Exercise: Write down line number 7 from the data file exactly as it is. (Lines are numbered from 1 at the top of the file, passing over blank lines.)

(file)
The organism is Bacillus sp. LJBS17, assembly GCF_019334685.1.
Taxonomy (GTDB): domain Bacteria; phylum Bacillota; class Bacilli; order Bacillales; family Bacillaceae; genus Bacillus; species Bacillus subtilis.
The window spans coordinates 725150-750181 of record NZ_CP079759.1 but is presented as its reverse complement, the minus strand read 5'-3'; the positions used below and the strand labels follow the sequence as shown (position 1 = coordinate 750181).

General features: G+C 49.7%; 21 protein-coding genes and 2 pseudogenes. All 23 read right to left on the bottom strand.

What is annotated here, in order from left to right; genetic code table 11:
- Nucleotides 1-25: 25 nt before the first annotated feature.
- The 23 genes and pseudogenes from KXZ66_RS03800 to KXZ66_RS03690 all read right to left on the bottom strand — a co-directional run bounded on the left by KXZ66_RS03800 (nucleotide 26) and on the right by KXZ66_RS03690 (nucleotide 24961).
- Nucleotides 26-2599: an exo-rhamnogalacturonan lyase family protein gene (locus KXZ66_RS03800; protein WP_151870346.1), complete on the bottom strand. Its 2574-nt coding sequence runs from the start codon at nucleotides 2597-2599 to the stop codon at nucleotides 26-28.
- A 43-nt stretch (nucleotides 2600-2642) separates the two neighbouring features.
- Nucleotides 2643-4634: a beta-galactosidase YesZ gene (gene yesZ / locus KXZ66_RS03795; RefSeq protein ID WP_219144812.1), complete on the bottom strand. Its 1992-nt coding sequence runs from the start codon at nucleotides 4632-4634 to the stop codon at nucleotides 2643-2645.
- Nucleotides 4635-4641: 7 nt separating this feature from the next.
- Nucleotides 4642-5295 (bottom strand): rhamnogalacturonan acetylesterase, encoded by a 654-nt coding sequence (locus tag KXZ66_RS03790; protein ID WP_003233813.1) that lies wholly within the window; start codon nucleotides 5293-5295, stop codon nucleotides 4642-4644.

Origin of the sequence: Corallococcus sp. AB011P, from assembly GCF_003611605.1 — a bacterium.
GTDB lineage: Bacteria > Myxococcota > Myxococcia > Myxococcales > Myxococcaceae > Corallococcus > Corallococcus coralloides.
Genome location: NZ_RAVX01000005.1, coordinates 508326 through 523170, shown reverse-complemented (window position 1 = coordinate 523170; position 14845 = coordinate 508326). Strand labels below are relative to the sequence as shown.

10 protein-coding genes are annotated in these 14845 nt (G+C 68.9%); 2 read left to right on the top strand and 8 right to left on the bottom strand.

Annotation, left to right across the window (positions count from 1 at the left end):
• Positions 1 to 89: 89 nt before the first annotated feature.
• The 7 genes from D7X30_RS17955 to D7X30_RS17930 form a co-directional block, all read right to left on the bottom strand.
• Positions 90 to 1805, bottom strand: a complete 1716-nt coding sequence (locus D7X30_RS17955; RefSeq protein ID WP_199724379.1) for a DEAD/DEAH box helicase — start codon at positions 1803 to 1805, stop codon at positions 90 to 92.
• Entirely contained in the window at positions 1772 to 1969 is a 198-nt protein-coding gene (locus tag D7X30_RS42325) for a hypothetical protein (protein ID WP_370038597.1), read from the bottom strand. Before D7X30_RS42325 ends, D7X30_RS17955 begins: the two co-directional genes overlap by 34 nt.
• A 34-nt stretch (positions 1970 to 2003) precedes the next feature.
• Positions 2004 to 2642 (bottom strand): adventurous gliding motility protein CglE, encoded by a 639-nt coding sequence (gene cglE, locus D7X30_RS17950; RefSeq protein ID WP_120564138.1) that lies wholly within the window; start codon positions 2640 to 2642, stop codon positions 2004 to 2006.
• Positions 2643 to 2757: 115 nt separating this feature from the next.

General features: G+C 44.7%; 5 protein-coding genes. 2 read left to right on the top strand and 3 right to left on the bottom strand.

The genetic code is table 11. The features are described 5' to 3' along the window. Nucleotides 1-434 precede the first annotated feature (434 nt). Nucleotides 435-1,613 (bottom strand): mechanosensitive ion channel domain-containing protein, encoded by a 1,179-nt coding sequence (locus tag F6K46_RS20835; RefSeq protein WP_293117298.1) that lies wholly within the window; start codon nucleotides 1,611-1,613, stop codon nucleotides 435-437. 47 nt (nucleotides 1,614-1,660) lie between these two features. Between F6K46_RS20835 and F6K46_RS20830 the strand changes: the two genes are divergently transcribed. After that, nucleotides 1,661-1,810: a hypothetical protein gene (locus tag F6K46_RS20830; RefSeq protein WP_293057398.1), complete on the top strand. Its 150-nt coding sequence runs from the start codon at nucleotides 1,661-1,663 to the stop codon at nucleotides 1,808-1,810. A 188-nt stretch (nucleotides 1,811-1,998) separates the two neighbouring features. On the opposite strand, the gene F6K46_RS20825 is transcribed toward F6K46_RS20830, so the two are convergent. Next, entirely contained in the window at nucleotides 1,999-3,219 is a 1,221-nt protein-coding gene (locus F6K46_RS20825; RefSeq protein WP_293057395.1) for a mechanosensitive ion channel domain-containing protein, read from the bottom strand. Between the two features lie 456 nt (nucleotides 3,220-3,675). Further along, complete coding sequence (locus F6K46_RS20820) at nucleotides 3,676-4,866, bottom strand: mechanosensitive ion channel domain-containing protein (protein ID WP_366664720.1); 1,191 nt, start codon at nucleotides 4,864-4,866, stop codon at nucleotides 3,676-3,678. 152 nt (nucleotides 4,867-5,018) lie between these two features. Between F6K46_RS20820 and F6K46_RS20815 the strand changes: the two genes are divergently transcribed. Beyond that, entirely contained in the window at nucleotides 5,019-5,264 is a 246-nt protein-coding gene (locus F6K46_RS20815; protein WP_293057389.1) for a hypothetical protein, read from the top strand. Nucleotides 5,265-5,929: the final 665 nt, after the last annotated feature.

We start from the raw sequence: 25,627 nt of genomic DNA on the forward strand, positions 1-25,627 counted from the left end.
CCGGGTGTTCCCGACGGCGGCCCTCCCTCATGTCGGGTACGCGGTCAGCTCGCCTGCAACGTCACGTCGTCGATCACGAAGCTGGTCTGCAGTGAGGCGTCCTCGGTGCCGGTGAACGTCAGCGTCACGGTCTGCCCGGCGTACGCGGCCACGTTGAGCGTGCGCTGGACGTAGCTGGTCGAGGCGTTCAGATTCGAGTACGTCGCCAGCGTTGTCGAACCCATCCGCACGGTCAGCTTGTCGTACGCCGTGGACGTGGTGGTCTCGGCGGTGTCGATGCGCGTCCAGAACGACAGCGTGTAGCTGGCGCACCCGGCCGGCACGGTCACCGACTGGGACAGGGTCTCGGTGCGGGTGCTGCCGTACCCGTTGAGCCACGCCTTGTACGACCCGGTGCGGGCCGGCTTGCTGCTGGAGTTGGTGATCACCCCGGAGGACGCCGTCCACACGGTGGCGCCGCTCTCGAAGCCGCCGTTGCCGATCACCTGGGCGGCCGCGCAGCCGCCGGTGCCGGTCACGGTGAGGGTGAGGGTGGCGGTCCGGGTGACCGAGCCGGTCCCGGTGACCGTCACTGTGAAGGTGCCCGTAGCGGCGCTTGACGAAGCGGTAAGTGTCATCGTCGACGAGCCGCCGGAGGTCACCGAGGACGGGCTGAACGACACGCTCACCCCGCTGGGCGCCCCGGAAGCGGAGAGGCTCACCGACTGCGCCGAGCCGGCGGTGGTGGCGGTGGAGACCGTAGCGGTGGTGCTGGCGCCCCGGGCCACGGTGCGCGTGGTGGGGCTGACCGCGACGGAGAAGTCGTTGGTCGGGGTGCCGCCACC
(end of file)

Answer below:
- The 23 genes and pseudogenes from KXZ66_RS03800 to KXZ66_RS03690 all read right to left on the bottom strand — a co-directional run bounded on the left by KXZ66_RS03800 (nucleotide 26) and on the right by KXZ66_RS03690 (nucleotide 24961).